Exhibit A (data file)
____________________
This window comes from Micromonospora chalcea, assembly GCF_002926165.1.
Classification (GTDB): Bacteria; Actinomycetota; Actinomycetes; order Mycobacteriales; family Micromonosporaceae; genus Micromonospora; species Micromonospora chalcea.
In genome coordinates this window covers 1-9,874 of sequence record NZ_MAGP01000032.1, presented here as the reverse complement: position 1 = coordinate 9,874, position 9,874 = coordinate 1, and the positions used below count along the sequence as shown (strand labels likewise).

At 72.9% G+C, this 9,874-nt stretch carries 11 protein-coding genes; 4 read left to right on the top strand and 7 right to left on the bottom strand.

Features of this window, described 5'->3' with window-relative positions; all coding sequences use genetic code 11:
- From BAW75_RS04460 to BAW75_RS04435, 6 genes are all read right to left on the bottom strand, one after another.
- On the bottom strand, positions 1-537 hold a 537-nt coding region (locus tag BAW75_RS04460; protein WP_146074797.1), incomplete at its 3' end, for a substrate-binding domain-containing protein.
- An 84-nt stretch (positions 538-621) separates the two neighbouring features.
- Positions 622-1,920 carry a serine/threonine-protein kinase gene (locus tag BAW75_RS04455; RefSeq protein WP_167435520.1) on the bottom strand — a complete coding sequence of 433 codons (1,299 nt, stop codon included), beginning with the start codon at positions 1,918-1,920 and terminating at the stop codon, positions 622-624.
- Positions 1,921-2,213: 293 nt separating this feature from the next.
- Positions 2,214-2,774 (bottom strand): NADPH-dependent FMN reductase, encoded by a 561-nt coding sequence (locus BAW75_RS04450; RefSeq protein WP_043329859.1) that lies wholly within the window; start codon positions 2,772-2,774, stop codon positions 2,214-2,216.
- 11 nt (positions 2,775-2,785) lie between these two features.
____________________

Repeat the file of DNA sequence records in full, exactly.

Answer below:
This window comes from Micromonospora chalcea, assembly GCF_002926165.1.
Classification (GTDB): Bacteria; Actinomycetota; Actinomycetes; order Mycobacteriales; family Micromonosporaceae; genus Micromonospora; species Micromonospora chalcea.
In genome coordinates this window covers 1-9,874 of sequence record NZ_MAGP01000032.1, presented here as the reverse complement: position 1 = coordinate 9,874, position 9,874 = coordinate 1, and the positions used below count along the sequence as shown (strand labels likewise).

At 72.9% G+C, this 9,874-nt stretch carries 11 protein-coding genes; 4 read left to right on the top strand and 7 right to left on the bottom strand.

Features of this window, described 5'->3' with window-relative positions; all coding sequences use genetic code 11:
- From BAW75_RS04460 to BAW75_RS04435, 6 genes are all read right to left on the bottom strand, one after another.
- On the bottom strand, positions 1-537 hold a 537-nt coding region (locus tag BAW75_RS04460; protein WP_146074797.1), incomplete at its 3' end, for a substrate-binding domain-containing protein.
- An 84-nt stretch (positions 538-621) separates the two neighbouring features.
- Positions 622-1,920 carry a serine/threonine-protein kinase gene (locus tag BAW75_RS04455; RefSeq protein WP_167435520.1) on the bottom strand — a complete coding sequence of 433 codons (1,299 nt, stop codon included), beginning with the start codon at positions 1,918-1,920 and terminating at the stop codon, positions 622-624.
- Positions 1,921-2,213: 293 nt separating this feature from the next.
- Positions 2,214-2,774 (bottom strand): NADPH-dependent FMN reductase, encoded by a 561-nt coding sequence (locus BAW75_RS04450; RefSeq protein WP_043329859.1) that lies wholly within the window; start codon positions 2,772-2,774, stop codon positions 2,214-2,216.
- 11 nt (positions 2,775-2,785) lie between these two features.